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Filed under Football, History, Nottingham, The High School

Match-fixing (1)

Corruption in football is nothing new. More than a century ago, in 1900, Burnley goalkeeper Jack Hillman attempted to corrupt the Nottingham Forest goalkeeper and the other players by giving them £2 each to let Burnley win on the last day of the season and perhaps thereby escape relegation. It didn’t work. Burnley went down with 27 points from 34 games, along with Glossop North End who managed only 18. Here’s Hillman, apparently twenty minutes after the invention of angora sweaters::

jack-hillman-264x300

Had the bribe succeeded, Burnley would have overtaken and relegated Preston North End (28 points) who would have taken their place in Division Two. Hillman was called to account by the authorities, but amazingly, they didn’t accept his explanation of “I was only having a laugh!” He got a rather lenient twelve month ban, although this meant no pay for that period and the loss of a benefit match which would have netted him around £300. Even worse for him, though, was the fact that he never played international football for England again, having just broken into the team
In 1905, at the opposite end of the table, Manchester City were trying to win the League title. Billy Meredith, their star winger, decided to make the task a little bit easier by offering the Aston Villa players £10 to let them win. Like Hillman, Meredith received a year long ban, but rocked the footballing boat by alleging that he had been ordered to bribe the Aston Villa player, Alex Leake, by his Manchester City manager, Tom Maley. Bribery, said Meredith, was common practice at Manchester City who finished the 1904-1905 season in third place behind champions Newcastle United and Everton. A whole selection of players were suspended, as were members of the club staff and directors from the boardroom. Here’s Meredith. He looks like he’s wearing in a new moustache for his shy, and rather strange, German penfriend:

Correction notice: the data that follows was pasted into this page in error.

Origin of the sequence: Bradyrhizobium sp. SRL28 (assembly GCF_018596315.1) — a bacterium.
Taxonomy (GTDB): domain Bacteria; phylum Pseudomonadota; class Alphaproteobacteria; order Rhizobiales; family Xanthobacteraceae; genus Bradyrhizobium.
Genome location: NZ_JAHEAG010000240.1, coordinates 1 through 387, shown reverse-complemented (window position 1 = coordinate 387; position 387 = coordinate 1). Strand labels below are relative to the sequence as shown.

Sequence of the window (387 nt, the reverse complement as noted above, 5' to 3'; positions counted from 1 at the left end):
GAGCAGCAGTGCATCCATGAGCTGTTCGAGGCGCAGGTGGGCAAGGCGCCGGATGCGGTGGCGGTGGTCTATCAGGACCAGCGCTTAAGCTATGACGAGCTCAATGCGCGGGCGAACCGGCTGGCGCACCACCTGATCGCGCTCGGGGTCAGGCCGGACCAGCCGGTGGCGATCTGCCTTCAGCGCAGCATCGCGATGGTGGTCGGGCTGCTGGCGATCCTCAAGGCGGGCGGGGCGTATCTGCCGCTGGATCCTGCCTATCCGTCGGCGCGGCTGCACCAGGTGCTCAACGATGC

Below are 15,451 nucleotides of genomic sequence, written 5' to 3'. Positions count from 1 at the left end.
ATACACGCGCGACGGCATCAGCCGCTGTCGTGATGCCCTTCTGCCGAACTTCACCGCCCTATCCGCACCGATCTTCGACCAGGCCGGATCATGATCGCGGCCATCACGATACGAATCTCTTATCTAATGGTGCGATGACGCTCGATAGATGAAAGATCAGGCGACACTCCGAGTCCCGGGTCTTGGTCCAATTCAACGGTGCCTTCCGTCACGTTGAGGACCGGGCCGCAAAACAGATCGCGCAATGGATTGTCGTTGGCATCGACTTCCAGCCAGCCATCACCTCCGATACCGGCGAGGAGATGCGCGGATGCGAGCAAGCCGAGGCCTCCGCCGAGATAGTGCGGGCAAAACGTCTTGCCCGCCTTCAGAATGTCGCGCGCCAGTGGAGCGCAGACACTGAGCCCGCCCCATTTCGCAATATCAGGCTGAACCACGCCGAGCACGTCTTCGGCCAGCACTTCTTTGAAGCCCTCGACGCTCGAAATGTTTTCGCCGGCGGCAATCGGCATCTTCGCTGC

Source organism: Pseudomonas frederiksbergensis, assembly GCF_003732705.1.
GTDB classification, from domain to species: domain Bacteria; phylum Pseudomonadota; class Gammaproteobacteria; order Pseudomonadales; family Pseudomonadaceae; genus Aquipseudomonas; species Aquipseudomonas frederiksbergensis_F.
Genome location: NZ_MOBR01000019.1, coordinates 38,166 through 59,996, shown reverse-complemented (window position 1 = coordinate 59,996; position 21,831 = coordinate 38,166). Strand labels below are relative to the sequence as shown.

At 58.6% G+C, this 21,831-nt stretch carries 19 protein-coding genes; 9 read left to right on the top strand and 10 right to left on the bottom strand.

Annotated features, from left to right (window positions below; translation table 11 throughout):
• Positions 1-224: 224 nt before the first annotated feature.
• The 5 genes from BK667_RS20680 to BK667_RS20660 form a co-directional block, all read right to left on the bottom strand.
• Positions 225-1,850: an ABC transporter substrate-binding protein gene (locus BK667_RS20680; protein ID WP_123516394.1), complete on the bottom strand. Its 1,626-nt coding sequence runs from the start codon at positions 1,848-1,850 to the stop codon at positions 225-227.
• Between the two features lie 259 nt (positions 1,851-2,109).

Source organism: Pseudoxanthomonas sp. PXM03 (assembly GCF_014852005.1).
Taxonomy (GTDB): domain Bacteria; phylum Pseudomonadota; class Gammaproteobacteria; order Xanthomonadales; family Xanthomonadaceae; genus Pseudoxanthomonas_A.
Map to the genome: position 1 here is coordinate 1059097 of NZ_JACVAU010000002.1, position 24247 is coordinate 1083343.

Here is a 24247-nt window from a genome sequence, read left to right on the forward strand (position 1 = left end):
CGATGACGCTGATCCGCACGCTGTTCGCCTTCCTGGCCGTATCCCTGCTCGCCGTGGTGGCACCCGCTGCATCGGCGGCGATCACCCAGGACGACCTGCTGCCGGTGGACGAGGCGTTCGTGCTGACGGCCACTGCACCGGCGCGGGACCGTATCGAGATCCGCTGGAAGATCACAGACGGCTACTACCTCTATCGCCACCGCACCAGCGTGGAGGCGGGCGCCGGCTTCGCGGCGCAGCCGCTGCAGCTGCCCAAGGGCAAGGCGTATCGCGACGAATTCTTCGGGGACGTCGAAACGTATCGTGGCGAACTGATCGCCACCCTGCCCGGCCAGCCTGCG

meredith

Meredith actually wrote an open letter to the Athletic News:

“You approve of the severe punishment administered by the Commission AGAINST ME and state that the offence I committed at Aston Villa should have wiped me out of football forever. Why ME ALONE? when I was only the spokesman of others equally guilty.”

In 1915, Liverpool played so poorly as they lost 2-0 to relegation-threatened Manchester United that one of the many bookmakers who had taken bets on the game refused to pay out, at odds of 7-1.  He had probably heard of the clandestine meetings of players in the pubs of Manchester and Liverpool. And the poor old bookmaker was completely right. In the United team, Sandy Turnbull, Enoch West and Arthur Whalley were the guilty men and in the Liverpool team it was the fault of Tom Miller, Bob Purcell, Jackie Sheldon and the rather appropriately named Thomas Fairfoul. Can you spot the guilty players in this old picture of Manchester United?

wh turn wets

Would you like a second go?

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It looks like Liverpool are not quite so helpful towards the local detectives:

liverpool 1915

And no, the man with the cap is the trainer.